Institute for Justice and Democracy in Haiti

Senators Call on Secy. Kerry to Address Cholera in Haiti

U.S. Senators Ed Markey [D-MA] and Marco Rubio [R-FL] came together on a letter asking that Secretary of State John Kerry appropriately address the cholera outbreak in Haiti. The bipartisan duo demands immediate action, echoing the recent letter to the Secretary sent by 158 members of the U.S. House of Representatives.

Cholera Epidemic in Haiti Demands Immediate Action Say U.S. Senators Markey and Rubio

Ed Markey, United States Senator for Massachusetts

July 22, 2016

As Haiti continues to suffer from a cholera epidemic that has resulted in more cases and deaths than any other known cholera outbreak in the Americas, Senators Edward J. Markey (D-Mass.) and Marco Rubio (R-Fla.), members of the Senate Foreign Relations Committee, called on the State Department to address the crisis and urge the United Nations (UN) to take responsibility and appropriate steps to remedy the public health emergency. An independent report found that faulty sanitation from the UN Stabilization Mission in Haiti introduced the cholera bacteria, which has since led to more than 731,000 suspected cholera cases and nearly 9,000 deaths since 2010.

Read the Press Release from Sen. Markey’s office HERE.


Dear Secretary Kerry,

We write to encourage the State Department engage with the international community to expeditiously address the ongoing cholera epidemic in Haiti and urge the United Nations (UN) to remedy this public health emergency. The situations originated from infected members of the UN’s peacekeeping contingent who were in Haiti responding to the humanitarian crisis that emerged after the 2010 earthquake.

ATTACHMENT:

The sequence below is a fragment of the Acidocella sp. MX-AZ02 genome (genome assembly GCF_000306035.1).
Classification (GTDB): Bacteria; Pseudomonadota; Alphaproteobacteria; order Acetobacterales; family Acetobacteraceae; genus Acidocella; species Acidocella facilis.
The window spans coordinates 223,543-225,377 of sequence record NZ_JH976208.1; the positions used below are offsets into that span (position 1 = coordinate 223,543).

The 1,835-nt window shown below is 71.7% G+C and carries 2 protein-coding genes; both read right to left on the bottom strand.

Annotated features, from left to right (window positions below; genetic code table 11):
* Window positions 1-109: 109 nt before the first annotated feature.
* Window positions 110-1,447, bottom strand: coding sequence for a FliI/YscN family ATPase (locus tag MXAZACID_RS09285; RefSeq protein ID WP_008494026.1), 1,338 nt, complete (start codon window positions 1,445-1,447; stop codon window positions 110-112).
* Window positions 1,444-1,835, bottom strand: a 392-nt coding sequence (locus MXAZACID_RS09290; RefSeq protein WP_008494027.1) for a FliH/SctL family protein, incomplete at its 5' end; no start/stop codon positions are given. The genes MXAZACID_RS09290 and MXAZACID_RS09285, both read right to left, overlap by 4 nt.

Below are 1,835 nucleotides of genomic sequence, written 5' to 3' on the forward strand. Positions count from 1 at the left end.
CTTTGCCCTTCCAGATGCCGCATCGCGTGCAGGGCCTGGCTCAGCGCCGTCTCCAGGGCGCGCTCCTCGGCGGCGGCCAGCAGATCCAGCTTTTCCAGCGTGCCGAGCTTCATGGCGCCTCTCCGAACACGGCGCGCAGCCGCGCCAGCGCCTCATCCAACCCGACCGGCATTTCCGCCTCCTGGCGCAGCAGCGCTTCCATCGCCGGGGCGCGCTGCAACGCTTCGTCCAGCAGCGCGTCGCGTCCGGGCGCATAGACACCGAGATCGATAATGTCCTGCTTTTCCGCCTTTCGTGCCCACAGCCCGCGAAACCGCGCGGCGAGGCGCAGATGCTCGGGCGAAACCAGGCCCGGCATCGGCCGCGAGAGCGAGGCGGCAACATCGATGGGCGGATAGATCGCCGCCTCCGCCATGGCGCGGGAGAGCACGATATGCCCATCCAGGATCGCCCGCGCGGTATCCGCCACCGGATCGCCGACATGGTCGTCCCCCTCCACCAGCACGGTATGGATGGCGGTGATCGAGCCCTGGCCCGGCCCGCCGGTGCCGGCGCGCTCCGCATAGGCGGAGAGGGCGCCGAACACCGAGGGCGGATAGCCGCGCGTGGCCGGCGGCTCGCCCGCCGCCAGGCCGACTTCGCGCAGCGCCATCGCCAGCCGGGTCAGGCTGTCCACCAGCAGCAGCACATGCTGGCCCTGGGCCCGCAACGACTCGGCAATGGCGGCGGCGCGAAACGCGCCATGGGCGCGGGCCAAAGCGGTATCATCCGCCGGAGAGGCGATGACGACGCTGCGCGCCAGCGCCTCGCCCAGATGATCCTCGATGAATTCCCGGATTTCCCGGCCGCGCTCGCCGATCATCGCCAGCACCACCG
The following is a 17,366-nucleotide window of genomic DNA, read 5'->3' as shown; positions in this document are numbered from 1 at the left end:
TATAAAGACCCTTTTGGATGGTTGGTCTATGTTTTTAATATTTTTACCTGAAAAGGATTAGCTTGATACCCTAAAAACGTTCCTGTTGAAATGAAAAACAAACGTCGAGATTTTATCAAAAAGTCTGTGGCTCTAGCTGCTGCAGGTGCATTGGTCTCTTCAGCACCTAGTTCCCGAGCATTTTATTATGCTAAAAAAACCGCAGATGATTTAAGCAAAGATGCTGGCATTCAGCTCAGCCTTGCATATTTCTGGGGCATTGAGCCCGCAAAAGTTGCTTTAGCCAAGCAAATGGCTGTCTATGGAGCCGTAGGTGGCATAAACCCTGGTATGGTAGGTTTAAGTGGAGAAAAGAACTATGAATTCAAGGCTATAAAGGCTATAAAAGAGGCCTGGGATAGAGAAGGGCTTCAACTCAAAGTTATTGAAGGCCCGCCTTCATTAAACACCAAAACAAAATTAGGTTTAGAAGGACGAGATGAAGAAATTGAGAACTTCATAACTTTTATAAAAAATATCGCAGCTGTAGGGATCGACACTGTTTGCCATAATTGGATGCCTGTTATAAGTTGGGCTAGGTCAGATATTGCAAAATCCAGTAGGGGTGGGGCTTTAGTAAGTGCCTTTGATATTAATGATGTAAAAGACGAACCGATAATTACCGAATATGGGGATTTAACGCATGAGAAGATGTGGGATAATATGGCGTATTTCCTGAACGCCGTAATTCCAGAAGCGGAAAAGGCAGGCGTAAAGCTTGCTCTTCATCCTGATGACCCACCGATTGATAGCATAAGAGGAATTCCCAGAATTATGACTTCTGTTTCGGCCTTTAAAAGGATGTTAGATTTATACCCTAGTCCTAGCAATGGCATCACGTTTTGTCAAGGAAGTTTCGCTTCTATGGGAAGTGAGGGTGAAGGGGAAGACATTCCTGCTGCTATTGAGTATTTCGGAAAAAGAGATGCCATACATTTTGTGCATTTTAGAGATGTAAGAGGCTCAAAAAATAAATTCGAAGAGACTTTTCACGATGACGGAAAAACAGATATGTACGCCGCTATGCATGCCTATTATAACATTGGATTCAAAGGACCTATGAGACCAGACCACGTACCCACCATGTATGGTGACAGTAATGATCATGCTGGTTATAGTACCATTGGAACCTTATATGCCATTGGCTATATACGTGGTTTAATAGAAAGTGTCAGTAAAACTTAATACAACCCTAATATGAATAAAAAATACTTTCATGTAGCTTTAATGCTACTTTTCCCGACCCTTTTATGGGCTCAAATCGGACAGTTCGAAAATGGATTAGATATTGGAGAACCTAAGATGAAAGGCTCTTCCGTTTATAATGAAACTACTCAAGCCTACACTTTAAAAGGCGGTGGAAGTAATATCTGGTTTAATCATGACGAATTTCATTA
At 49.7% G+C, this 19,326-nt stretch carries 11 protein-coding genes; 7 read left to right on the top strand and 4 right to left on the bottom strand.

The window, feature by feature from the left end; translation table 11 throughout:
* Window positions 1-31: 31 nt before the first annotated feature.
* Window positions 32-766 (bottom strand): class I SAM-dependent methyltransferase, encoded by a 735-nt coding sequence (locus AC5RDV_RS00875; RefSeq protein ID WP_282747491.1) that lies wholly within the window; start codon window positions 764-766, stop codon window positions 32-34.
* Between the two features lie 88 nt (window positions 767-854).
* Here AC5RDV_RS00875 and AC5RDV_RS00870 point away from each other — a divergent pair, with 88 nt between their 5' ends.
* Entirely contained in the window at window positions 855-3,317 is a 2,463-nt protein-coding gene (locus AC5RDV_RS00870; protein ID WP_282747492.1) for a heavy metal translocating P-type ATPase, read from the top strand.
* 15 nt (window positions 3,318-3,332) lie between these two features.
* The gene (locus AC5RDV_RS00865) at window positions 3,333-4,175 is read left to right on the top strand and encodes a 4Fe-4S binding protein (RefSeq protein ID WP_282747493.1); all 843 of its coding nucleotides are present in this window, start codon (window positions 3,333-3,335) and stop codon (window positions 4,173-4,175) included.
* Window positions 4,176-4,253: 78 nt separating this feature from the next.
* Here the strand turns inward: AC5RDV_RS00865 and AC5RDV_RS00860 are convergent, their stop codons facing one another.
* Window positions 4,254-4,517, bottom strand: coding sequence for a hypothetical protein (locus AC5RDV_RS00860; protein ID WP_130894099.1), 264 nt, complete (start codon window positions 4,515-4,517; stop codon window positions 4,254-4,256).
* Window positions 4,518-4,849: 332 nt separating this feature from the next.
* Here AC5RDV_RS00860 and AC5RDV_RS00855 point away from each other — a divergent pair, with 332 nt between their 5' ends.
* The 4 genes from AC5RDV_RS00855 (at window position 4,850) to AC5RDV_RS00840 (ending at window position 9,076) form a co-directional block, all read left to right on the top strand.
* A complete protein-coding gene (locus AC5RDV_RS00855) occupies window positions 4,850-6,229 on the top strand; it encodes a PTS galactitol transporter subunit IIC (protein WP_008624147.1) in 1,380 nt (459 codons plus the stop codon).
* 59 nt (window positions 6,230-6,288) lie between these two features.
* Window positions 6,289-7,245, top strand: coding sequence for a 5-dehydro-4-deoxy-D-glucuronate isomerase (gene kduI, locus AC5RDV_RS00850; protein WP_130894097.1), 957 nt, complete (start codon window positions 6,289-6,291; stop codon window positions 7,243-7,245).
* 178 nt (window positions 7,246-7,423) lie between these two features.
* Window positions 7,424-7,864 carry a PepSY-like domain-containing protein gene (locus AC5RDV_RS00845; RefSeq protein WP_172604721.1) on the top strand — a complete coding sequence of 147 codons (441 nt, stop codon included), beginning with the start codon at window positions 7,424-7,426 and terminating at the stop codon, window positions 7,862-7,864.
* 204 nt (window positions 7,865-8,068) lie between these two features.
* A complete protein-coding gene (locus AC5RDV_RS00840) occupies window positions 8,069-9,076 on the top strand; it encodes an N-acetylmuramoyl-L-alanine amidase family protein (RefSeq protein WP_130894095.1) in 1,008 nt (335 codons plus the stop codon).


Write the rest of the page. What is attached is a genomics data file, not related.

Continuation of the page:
As the poorest country in the Western Hemisphere, Haiti has struggled to recover from the strongest quake to affect the nation in over two centuries. Today, six years later, over 60,000 people remain displaced and require humanitarian assistance to support their basic needs and protection. Despite an independent report stating that faulty sanitation from the United Nations Stabilization Mission in Haiti (MINUSTAH) introduced the cholera bacteria, the UN has refused to take responsibility. Instead, the UN asserted immunity under the 1946 Convention on Privileges and Immunities, and claimed that a confluence of factors caused the epidemic. While Haitians are denied remuneration or a transparent mechanism to resolve claims for compensation, cholera continues to cause significant morbidity and mortality across the country.

Read the full letter HERE.


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